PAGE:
That well over a decade after the collapse of the Soviet Union the United States continues to maintain bases and military forces in several dozens of countries-by some counts well over a hundred in all-rouses minimal controversy, despite the fact that many of these countries are perfectly capable of providing for their own security needs .21 That even apart from fighting wars and pursuing terrorists, U.S. forces are constantly prowling around the globe-training, exercising, planning, and posturing-elicits no more notice (and in some cases less) from the average American than the presence of a cop on a city street corner. Even before the Pentagon officially assigned itself the mission of "shaping" the international environment, members of the political elite, liberals and conservatives alike, had reached a common understanding that scattering U.S. troops around the globe to *'restrain, inspire, influence, persuade, or cajole paid dividends. Whether any correlation exists between this vast panoply of forward-deployed forces on the one hand and antipathy to the United States abroad on the other has remained for the most part a taboo subject.

The indisputable fact of global U.S. military preeminence also affects the collective mindset of the officer corps. For the armed services, dominance constitutes a baseline or a point of departure from which to scale the heights of ever greater military capabilities. Indeed, the services have come to view outright supremacy as merely adequate and any hesitation in efforts to increase the margin of supremacy as evidence of falling behind.

Thus, according to one typical study of the U.S. Navy's future, "sea supremacy beginning at our shore lines and extending outward to distant theaters is a necessary condition for the defense of the U.S." Of course, the U.S. Navy already possesses unquestioned global preeminence; the real point of the study is to argue for the urgency of radical enhancements to that preeminence. The officer-authors of this study express confidence that given sufficient money the Navy can achieve ever greater supremacy, enabling the Navy of the future to enjoy "overwhelming precision firepower," "pervasive surveillance," and "dominant control of a maneuvering area, whether sea, undersea, land, air, space or cyberspace." In this study and in virtually all others, political and strategic questions implicit in the proposition that supremacy in distant theaters forms a prerequisite of "defense" are left begging-indeed, are probably unrecognized." At times, this quest for military dominion takes on galactic proportions. Acknowledging that the United States enjoys "superiority in many aspects of space capability," a senior defense official nonetheless complains that "we don't have space dominance and we don't have space supremacy." Since outer space is "the ultimate high ground," which the United States must control, he urges immediate action to correct this deficiency. When it comes to military power, mere superiority will not suffice.

The new American militarism also manifests itself through an increased propensity to use force, leading, in effect, to the normalization of war. There was a time in recent memory, most notably while the so-called Vietnam Syndrome infected the American body politic, when Republican and Democratic administrations alike viewed with real trepidation the prospect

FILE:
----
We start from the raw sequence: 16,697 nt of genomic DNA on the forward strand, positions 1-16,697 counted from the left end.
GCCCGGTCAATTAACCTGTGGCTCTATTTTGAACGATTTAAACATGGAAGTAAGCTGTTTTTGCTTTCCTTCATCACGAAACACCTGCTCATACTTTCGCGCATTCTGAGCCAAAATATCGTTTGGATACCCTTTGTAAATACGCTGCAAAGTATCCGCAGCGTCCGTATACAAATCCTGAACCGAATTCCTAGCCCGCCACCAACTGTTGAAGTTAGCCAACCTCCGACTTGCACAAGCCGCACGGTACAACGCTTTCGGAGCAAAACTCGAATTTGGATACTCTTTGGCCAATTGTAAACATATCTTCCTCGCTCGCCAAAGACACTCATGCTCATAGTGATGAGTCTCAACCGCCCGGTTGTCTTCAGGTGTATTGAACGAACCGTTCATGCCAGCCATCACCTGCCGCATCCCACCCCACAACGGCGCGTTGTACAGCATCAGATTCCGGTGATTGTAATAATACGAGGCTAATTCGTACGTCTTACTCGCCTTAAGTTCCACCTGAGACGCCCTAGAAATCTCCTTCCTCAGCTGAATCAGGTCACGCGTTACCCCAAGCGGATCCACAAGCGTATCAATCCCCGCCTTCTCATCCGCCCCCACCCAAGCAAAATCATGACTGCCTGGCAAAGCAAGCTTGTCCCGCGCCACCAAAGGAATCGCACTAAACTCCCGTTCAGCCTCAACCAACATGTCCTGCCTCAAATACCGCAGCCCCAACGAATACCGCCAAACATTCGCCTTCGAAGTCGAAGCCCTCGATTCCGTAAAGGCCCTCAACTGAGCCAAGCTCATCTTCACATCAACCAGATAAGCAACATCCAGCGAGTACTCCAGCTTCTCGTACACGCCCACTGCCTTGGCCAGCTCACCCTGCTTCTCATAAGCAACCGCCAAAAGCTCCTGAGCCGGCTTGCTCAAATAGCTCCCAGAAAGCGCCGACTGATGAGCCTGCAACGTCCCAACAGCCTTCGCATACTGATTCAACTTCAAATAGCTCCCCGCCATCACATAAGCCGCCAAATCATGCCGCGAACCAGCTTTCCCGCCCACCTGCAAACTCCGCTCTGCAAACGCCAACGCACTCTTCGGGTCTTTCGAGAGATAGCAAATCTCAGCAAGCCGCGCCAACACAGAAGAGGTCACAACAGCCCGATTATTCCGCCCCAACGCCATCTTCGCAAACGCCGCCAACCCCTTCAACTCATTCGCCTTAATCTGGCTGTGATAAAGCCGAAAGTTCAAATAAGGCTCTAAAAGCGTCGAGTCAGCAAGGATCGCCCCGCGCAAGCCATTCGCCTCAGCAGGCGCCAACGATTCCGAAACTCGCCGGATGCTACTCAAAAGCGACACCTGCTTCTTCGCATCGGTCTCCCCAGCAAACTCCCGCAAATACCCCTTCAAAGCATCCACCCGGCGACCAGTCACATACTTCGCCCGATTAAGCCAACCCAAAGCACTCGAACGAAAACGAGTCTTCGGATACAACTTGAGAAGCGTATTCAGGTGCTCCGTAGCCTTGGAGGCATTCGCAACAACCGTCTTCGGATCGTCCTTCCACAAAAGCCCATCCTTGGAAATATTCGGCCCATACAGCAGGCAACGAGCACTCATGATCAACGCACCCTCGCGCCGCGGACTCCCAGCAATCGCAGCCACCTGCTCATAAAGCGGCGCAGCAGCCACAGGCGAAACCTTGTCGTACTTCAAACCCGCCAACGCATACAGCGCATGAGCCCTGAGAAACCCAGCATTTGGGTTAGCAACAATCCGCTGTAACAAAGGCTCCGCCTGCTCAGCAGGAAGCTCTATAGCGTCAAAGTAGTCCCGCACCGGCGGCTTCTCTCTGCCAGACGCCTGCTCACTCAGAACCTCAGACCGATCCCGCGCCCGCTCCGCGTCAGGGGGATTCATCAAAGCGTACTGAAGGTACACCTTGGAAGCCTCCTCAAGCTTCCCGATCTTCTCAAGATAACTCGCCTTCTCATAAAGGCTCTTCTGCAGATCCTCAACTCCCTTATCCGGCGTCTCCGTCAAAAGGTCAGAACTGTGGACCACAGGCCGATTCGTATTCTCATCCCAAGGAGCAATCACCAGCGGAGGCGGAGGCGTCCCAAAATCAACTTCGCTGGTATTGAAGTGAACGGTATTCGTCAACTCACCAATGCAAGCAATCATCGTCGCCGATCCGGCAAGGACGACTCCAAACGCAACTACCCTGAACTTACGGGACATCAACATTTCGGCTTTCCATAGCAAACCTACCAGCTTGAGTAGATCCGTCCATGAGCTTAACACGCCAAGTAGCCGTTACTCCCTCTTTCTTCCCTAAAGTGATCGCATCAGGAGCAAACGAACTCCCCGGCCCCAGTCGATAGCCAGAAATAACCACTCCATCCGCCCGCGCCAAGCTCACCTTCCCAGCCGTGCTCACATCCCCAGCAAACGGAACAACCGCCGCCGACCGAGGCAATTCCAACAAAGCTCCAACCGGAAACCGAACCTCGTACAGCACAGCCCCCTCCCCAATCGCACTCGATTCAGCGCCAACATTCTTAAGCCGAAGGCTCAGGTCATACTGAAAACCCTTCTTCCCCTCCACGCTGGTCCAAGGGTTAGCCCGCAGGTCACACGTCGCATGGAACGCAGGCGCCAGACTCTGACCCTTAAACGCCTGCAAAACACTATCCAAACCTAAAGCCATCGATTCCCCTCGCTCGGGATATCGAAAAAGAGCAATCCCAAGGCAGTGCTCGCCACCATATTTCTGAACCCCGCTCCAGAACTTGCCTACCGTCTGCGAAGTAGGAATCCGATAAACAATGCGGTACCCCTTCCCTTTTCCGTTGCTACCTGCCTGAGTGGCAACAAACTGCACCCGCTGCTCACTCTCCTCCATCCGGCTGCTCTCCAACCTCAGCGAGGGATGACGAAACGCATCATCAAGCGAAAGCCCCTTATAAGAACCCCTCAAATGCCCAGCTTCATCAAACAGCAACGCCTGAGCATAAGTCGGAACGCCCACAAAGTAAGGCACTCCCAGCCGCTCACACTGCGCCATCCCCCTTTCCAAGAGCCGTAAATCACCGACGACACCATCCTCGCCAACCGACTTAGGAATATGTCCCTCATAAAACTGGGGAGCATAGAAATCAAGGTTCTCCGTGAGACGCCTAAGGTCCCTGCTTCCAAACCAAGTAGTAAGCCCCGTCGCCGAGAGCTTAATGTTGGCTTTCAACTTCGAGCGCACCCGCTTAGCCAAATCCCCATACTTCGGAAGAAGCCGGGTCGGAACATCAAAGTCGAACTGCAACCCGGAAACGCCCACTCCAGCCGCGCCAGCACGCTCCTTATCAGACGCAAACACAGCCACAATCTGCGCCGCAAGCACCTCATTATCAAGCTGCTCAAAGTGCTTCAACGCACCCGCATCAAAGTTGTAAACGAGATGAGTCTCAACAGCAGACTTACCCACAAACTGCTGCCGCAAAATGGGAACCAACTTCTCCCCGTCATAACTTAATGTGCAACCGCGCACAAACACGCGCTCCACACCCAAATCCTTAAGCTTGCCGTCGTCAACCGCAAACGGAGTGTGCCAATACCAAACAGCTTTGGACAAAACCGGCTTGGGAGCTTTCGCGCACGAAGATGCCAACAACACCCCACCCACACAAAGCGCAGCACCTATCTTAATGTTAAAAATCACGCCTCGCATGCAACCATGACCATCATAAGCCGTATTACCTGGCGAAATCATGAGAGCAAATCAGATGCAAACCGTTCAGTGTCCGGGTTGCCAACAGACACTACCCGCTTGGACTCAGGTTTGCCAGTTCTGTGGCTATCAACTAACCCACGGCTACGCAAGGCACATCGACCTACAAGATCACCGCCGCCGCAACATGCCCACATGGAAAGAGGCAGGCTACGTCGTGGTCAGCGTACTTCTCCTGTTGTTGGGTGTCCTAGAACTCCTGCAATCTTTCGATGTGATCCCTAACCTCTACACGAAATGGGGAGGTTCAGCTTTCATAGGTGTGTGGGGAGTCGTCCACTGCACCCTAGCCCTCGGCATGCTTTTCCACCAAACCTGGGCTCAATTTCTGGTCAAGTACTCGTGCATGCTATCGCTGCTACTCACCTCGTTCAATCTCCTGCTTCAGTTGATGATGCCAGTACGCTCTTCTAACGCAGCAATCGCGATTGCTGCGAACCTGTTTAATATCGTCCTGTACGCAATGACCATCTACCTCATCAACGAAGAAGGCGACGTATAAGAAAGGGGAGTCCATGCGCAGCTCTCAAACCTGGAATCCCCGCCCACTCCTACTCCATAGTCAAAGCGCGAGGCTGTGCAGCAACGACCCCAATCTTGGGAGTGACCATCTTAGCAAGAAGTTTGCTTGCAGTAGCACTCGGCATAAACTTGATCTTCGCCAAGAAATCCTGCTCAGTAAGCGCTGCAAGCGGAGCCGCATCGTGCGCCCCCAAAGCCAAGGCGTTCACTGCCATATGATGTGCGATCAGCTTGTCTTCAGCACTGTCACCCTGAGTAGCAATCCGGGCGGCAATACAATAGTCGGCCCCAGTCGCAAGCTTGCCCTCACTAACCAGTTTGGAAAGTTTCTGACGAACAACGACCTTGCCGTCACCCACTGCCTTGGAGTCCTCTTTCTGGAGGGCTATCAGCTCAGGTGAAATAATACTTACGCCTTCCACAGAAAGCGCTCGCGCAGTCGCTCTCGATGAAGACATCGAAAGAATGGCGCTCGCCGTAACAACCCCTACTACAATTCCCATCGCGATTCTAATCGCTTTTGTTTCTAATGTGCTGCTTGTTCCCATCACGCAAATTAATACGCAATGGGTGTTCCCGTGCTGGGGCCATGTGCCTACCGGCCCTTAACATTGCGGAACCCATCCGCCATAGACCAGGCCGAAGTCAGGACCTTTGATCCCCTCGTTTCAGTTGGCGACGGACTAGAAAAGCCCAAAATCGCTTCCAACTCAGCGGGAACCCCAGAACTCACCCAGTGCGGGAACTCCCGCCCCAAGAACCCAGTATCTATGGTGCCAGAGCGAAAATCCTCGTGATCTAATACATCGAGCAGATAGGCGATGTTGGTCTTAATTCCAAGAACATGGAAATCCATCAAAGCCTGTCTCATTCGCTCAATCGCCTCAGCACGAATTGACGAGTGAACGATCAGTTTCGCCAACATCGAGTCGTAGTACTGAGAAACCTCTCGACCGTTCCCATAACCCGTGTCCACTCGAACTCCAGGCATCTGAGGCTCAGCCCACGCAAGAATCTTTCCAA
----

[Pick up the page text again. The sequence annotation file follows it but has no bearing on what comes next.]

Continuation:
of sending U.S. troops into action abroad. Since the advent of the new Wilsonianism, however, self-restraint regarding the use of force has all but disappeared. During the entire Cold War era, from 1945 through 1988, large-scale U.S. military actions abroad totaled a scant six. Since the fall of the Berlin Wall, however, they have become almost annual events." The brief period extending from 1989's Operation Just Cause (the overthrow of Manuel Noriega) to 2003's Operation Iraqi Freedom (the overthrow of Saddam Hussein) featured nine major military interventions .14 And that count does not include innumerable lesser actions such as Bill Clinton's signature cruise missile attacks against obscure targets in obscure places, the almost daily bombing of Iraq throughout the late 1990s, or the quasi-combat missions that have seen GIs dispatched to Rwanda, Colombia, East Timor, and the Philippines. Altogether, the tempo of U.S. military interventionism has become nothing short of frenetic.

As this roster of incidents lengthened, Americans grew accustomed to perhaps even comfortable with-reading in their morning newspapers the latest reports of U.S. soldiers responding to some crisis somewhere on the other side of the globe. As crisis became a seemingly permanent condition so too did war. The Bush administration has tacitly acknowledged as much in describing the global campaign against terror as a conflict likely to last decades and in promulgating-and in Iraq implementing-a doctrine of preventive war.

In former times American policymakers treated (or at least pretended to treat) the use of force as evidence that diplomacy had failed. In our own time they have concluded (in the words of Vice President Dick Cheney) that force "makes your diplomacy more effective going forward, dealing with other problems.

Policymakers have increasingly come to see coercion as a sort of all-purpose tool. Among American war planners, the assumption has now taken root that whenever and wherever U.S. forces next engage in hostilities, it will be the result of the United States consciously choosing to launch a war. As President Bush has remarked, the big lesson of 9/TI was that "this country must go on the offense and stay on the offense. " The American public's ready acceptance of the prospect of war without foreseeable end and of a policy that abandons even the pretense of the United States fighting defensively or viewing war as a last resort shows clearly how far the process of militarization has advanced.